Brian Burke’s defamation power play

Jennifer Dolman

May 21, 2013

Julius Melnitzer, Financial Post, National Post

Former Toronto Maple Leafs general manager Brian Burke’s high-profile defamation lawsuit highlights the legal and practical difficulties that online defamation victims face when seeking help from the courts.

Late in April, Mr. Burke sued 18 anonymous online users in the British Columbia Supreme Court. He alleges that they falsely accused him of having an extra-marital affair.

Yet the law surrounding online defamation remains uncertain. Ontario courts, for example, have yet to determine how long an individual can wait before the time for filing a lawsuit runs out. Generally speaking, Ontario law requires victims to serve notice of an alleged libel within six weeks of publication, and to file a lawsuit within three months. Whether this relatively brief period applies to online defamation is unclear.

The uncertainty may well have influenced Mr. Burke’s decision to sue in B.C. although he has a home in Toronto.


Jennifer Dolman of Osler, Hoskin & Harcourt LLP’s Toronto office says that tracking down anonymous posters, bloggers or tweeters can require considerable ingenuity.

“It all depends on the sophistication of the blogger,” she says. “It’s not so much a matter of being sharp as a matter of being diligent and careful.”

One of the problems is the proliferation of websites that allow individuals to communicate anonymously.

“All someone has to do is to make a point of coming up with an anonymous address, and that’s fairly easy,” Ms. Dolman says. “Even Hotmail doesn’t require anyone to reveal personal information or pay to set up an account. So even if you track down the site and the company behind it, you won’t necessarily unearth the identity of the blogger.”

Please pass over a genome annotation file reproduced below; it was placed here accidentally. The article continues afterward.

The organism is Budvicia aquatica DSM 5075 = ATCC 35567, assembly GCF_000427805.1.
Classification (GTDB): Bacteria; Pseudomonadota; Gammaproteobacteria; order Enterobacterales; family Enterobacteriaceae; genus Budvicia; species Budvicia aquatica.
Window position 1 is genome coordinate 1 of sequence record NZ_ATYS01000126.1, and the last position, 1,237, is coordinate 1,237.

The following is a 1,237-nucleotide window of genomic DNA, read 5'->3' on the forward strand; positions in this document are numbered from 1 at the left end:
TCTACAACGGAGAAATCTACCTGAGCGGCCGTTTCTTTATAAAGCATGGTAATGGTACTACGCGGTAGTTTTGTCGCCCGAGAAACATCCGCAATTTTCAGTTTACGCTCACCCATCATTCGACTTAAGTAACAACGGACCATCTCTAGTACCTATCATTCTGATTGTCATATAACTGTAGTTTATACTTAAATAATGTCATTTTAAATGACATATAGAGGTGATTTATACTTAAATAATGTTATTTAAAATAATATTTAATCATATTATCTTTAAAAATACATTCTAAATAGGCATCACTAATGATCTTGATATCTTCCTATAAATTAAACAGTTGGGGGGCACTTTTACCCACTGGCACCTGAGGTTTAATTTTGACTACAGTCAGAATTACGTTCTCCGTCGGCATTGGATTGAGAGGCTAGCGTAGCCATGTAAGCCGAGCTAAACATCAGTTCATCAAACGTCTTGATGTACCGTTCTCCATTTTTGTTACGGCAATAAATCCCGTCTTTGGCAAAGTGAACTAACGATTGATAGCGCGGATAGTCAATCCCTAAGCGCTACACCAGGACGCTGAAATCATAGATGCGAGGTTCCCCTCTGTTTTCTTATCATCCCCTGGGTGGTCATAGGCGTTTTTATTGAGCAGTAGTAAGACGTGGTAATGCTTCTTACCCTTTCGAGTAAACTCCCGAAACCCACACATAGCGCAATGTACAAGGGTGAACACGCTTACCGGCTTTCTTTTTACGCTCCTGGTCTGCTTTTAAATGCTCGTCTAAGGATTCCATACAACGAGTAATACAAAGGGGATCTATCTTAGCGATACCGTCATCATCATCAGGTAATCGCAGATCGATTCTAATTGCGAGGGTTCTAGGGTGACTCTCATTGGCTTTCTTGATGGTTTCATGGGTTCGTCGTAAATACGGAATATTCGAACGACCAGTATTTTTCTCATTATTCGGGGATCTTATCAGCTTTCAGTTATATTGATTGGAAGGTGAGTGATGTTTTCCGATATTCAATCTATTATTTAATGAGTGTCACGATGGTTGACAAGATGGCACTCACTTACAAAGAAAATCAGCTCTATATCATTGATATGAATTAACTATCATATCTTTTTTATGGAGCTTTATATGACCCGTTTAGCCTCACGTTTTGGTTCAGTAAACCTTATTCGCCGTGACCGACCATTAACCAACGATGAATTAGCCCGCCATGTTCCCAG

Accessing the web from an Internet café is another good tactic for remaining anonymous. “Everything is sketchy in these places,” Ms. Dolman says. “As my 12-year-old daughter puts it: ‘Throw a toonie in a bowl and get an hour.’”

Even expensive surveillance once the café has been identified may be a waste of time.

“People who want to stay anonymous tend to be very careful and patient,” she says. “Sometimes you can draw them out if they can’t resist going back to their favourite café.”

Although Internet tools for cracking anonymity are plentiful, finding and using just the right ones can be very time-consuming without the assistance of an expensive expert.

“You have to know what you’re looking for, and even then, it’s very hit and miss,” Ms. Dolman explains.

Some plaintiffs have gone so far as to hire linguistic analysts to search for similarly-worded postings on non-anonymous sites.

“The upshot is that this can get very expensive for the client, and it’s hard to predict how much it will cost. Your best course is to outline the options and then go step-by-step,” Ms. Dolman says.

To read the full article, please click here